Sedimentation and Physical Limnology in Proglacial Malaspina Lake, Southeastern Alaska
Thomas C. Gustavson, 1975. "Sedimentation and Physical Limnology in Proglacial Malaspina Lake, Southeastern Alaska", Glaciofluvial and Glaciolacustrine Sedimentation, Alan V. Jopling, Barrie C. McDonald
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Malaspina Lake is a large proglacial lake which lies along the southeastern margin of the Malaspina Glacier, Alaska. It is density stratified with respect to suspended sediment content, which ranges from 0.1 grams per liter at the surface to 0.7 grams per liter at a depth of 45 m. The lake is not thermally stratified since water near the temperature of its maximum density (3.94°C) occurs close to the lake surface and water as cold as 0.3°C occurs at the lake bottom.
Two large surface streams, Russell Stream and Tarr Stream, flow into the lake, and their combined discharge was measured at 140 cubic meters per second. Discharge from the lake ranged from 490 cubic meters per second to 600 cubic meters per second, and thus subglacial and englacial streams were apparently discharging as much as 460 cubic meters per second into the lake. Tarr Stream, which loses suspended sediment in a series of small lakes that act as settling basins, enters the lake as an overflow. Russell Stream and Tunnel Stream, which is an englacial stream, are both highly charged with suspended sediment and enter the lake as continuous turbidity currents or underflows. Two underflows and two interflows were recorded along the ice-contact margin of the lake. These underflows and interflows apparently originate from englacial or subglacial streams discharging into Malaspina Lake.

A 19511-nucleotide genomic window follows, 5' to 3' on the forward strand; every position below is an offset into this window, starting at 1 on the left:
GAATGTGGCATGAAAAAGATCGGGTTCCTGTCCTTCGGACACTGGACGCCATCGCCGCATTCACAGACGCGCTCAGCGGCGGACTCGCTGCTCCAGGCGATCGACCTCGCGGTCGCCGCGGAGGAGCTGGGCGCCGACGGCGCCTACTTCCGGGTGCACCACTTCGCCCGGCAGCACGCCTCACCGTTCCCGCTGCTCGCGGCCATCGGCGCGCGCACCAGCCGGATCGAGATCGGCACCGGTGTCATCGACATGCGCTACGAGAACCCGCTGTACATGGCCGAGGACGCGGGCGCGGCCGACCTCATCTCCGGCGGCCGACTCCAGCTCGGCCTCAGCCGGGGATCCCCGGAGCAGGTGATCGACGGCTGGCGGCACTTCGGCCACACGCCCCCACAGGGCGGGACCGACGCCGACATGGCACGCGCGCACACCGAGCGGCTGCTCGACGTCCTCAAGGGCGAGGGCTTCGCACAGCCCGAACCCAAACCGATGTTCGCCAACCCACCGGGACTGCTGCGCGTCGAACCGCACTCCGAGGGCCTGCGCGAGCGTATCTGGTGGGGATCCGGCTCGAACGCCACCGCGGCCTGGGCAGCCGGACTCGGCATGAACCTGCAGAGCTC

Bottom topography of the lake is quite irregular except where the selective infilling of basins by turbidity currents has produced flat to gently sloping topography. Cores taken from these flat areas contain varved sediments. Varves, deposited at depths of SO m or more, contain numerous normal and reverse graded beds. The current-bedded portion of the varve was deposited from an underflow or turbidity current. The varve was completed by the deposition of a clay unit from suspension when continuous underflows, or turbidity currents, ceased during the winter months.
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Glaciofluvial and Glaciolacustrine Sedimentation
This publication is the outgrowth of a symposium on Glacial Sedimentology that was held in Buffalo, New York, March 1972. The great interest generated in glacial phenomena during the nineteenth century had important implications and repercussions for the infant field of sedimentology. It provided its fair share of the background stimulus necessary to establish sedimentology as a separate branch of the earth sciences in the twentieth century. The time for reciprocity is now at hand; feedback from the expertise gained in the burgeoning field of sedimentology can greatly help the Quaternary specialist solve particular field problems. The last decade has witnessed a growing interest in the sedimentology of the Quaternary, and it seems appropriate now to summarize progress in the study of stratified drift, to present results of some recent studies, and to focus attention on avenues of research that should be explored in the near future.